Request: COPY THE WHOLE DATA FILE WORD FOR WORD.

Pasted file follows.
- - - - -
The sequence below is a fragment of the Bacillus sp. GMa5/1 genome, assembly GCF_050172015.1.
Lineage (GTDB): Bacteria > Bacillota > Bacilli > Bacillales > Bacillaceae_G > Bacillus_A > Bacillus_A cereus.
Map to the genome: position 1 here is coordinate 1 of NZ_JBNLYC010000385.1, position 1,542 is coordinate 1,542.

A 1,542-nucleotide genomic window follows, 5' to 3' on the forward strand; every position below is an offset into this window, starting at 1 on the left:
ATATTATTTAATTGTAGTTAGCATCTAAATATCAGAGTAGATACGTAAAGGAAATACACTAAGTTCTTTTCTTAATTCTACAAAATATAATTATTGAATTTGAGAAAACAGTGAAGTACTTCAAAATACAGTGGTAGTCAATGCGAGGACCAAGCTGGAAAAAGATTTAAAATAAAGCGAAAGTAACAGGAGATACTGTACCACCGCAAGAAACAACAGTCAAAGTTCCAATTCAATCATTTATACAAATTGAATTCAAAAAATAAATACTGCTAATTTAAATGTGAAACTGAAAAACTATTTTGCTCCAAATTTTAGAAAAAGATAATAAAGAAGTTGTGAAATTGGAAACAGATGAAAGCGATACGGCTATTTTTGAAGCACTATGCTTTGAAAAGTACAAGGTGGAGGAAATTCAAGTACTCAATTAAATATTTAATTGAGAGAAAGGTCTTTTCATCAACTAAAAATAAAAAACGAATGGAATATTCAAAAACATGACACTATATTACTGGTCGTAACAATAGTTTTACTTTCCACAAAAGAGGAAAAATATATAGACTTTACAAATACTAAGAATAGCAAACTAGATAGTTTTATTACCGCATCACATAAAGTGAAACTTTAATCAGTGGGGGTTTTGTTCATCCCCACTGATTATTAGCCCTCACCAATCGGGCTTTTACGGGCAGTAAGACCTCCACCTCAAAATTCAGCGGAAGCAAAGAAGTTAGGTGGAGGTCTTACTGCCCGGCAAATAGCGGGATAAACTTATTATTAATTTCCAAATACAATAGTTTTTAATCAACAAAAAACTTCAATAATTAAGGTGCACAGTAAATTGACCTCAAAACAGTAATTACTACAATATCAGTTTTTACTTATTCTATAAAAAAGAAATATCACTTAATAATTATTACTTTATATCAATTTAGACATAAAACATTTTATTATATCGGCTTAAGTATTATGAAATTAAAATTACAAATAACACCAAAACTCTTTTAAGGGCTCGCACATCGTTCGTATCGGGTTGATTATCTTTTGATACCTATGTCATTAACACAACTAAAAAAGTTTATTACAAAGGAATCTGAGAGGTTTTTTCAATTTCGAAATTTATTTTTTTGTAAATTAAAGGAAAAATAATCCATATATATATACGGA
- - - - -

The sequence below is a fragment of the Bacillus sp. GMa5/1 genome, assembly GCF_050172015.1.
Lineage (GTDB): Bacteria > Bacillota > Bacilli > Bacillales > Bacillaceae_G > Bacillus_A > Bacillus_A cereus.
Map to the genome: position 1 here is coordinate 1 of NZ_JBNLYC010000385.1, position 1,542 is coordinate 1,542.

A 1,542-nucleotide genomic window follows, 5' to 3' on the forward strand; every position below is an offset into this window, starting at 1 on the left:
ATATTATTTAATTGTAGTTAGCATCTAAATATCAGAGTAGATACGTAAAGGAAATACACTAAGTTCTTTTCTTAATTCTACAAAATATAATTATTGAATTTGAGAAAACAGTGAAGTACTTCAAAATACAGTGGTAGTCAATGCGAGGACCAAGCTGGAAAAAGATTTAAAATAAAGCGAAAGTAACAGGAGATACTGTACCACCGCAAGAAACAACAGTCAAAGTTCCAATTCAATCATTTATACAAATTGAATTCAAAAAATAAATACTGCTAATTTAAATGTGAAACTGAAAAACTATTTTGCTCCAAATTTTAGAAAAAGATAATAAAGAAGTTGTGAAATTGGAAACAGATGAAAGCGATACGGCTATTTTTGAAGCACTATGCTTTGAAAAGTACAAGGTGGAGGAAATTCAAGTACTCAATTAAATATTTAATTGAGAGAAAGGTCTTTTCATCAACTAAAAATAAAAAACGAATGGAATATTCAAAAACATGACACTATATTACTGGTCGTAACAATAGTTTTACTTTCCACAAAAGAGGAAAAATATATAGACTTTACAAATACTAAGAATAGCAAACTAGATAGTTTTATTACCGCATCACATAAAGTGAAACTTTAATCAGTGGGGGTTTTGTTCATCCCCACTGATTATTAGCCCTCACCAATCGGGCTTTTACGGGCAGTAAGACCTCCACCTCAAAATTCAGCGGAAGCAAAGAAGTTAGGTGGAGGTCTTACTGCCCGGCAAATAGCGGGATAAACTTATTATTAATTTCCAAATACAATAGTTTTTAATCAACAAAAAACTTCAATAATTAAGGTGCACAGTAAATTGACCTCAAAACAGTAATTACTACAATATCAGTTTTTACTTATTCTATAAAAAAGAAATATCACTTAATAATTATTACTTTATATCAATTTAGACATAAAACATTTTATTATATCGGCTTAAGTATTATGAAATTAAAATTACAAATAACACCAAAACTCTTTTAAGGGCTCGCACATCGTTCGTATCGGGTTGATTATCTTTTGATACCTATGTCATTAACACAACTAAAAAAGTTTATTACAAAGGAATCTGAGAGGTTTTTTCAATTTCGAAATTTATTTTTTTGTAAATTAAAGGAAAAATAATCCATATATATATACGGA